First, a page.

Moby Dick, or The Whale

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In early 1841 at the age of 21, Herman Melville shipped out on a voyage to the Pacific Ocean aboard the Massachusetts whaler Acushnet, which he deserted in the Marquesa Islands after only 18 months. He then served briefly on the Australian whaler Lucy Ann; the Nantucket whaler Charles & Henry, and in the US Navy. His whaleship experience supplied the background for his sixth and most famous novel, Moby-Dick, or the Whale, published in 1851. The first American edition of Moby-Dick of 2,915 copies did not sell well at $1.50 and only netted Melville lifetime earnings of $556.37.
Although he continued to write poetry and fiction, Melville supported himself as a New York City customs inspector for 19 years before dying in 1891 at the age of 72. It was not until the 1920s that Melville achieved recognition as one of the icons of American literature. This 1930 edition of Moby Dick, published by Random House and illustrated by Rockwell Kent, introduced Melville to thousands of Americans.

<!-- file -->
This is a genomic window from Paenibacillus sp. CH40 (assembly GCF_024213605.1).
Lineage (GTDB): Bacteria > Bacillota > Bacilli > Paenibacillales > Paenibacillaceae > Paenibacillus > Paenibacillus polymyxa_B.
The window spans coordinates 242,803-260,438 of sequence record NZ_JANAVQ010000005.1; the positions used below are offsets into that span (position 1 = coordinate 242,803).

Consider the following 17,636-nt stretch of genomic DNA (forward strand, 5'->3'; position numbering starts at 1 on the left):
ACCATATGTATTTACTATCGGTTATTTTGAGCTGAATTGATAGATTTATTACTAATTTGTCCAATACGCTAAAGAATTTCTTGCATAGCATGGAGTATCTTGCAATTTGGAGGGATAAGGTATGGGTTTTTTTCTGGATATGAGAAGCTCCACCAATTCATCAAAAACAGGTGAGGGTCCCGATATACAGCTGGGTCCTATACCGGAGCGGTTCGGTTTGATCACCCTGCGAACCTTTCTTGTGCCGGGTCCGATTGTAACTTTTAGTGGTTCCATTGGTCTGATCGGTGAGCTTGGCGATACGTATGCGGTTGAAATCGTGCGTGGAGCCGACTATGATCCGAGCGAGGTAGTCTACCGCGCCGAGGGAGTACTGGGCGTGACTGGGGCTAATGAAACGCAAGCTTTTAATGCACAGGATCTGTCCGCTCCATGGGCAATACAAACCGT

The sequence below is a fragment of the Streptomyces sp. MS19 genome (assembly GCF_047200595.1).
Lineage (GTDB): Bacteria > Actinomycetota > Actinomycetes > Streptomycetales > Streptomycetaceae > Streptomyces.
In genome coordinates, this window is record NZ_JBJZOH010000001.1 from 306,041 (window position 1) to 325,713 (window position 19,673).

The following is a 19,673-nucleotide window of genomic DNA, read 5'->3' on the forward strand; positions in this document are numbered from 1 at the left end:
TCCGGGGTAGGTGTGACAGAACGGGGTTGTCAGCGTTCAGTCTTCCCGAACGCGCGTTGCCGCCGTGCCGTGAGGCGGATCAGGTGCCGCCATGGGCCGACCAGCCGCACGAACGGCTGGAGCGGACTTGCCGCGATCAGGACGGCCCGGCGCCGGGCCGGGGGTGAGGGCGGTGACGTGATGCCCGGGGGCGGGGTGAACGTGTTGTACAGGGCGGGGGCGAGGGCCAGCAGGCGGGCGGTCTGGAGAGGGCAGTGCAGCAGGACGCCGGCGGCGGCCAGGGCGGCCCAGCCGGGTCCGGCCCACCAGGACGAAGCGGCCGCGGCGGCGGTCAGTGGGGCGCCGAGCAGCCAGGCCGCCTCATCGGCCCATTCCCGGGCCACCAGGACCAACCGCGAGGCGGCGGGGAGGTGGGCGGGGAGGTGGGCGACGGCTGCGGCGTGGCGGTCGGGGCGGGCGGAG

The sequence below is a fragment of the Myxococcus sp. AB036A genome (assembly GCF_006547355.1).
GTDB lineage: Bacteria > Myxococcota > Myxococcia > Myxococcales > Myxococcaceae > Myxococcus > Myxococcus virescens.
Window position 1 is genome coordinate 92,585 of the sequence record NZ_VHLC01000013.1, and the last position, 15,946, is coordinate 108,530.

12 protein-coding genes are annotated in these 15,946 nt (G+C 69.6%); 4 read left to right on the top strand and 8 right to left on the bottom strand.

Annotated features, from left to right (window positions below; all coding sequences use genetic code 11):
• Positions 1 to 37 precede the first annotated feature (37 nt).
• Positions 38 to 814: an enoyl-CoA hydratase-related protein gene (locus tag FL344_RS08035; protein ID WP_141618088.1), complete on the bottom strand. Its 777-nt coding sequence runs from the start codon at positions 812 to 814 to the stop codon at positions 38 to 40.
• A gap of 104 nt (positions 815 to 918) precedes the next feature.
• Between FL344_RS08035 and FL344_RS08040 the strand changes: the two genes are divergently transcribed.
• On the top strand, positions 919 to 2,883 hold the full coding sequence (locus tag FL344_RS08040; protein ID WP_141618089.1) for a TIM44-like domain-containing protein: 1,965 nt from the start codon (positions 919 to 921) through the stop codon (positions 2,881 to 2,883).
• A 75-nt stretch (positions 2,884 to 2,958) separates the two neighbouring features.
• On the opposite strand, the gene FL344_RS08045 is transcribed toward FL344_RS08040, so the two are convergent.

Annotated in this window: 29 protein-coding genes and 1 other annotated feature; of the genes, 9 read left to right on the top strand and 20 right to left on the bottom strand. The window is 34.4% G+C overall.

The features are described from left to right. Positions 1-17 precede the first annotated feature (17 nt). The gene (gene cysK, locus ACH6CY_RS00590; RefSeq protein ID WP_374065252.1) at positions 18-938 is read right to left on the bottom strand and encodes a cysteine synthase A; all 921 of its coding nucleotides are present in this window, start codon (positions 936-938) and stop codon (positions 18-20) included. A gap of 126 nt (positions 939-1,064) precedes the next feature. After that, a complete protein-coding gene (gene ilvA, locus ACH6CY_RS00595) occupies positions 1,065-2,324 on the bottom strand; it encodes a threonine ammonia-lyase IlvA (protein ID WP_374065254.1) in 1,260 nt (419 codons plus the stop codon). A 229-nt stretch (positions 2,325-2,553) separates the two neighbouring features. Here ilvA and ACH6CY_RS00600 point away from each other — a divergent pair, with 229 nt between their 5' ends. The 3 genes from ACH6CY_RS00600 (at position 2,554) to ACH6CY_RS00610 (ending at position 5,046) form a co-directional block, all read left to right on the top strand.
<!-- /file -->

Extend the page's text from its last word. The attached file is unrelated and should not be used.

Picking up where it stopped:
Date made
Melville, Herman
Kent, Rockwell
Random House, Inc.
Place Made
United States: New York, New York
Physical Description
paper (overall material)
overall: 22.098 cm x 11.43 cm x 11.684 cm; 8 11/16 in x 4 1/2 in x 4 5/8 in
ID Number
catalog number
accession number
Credit Line
Gift of Elizabeth and Helen Jennings
related event
The Emergence of Modern America
See more items in
Work and Industry: Maritime
On the Water exhibit
On the Water
Exhibition Location
National Museum of American History
Data Source
National Museum of American History


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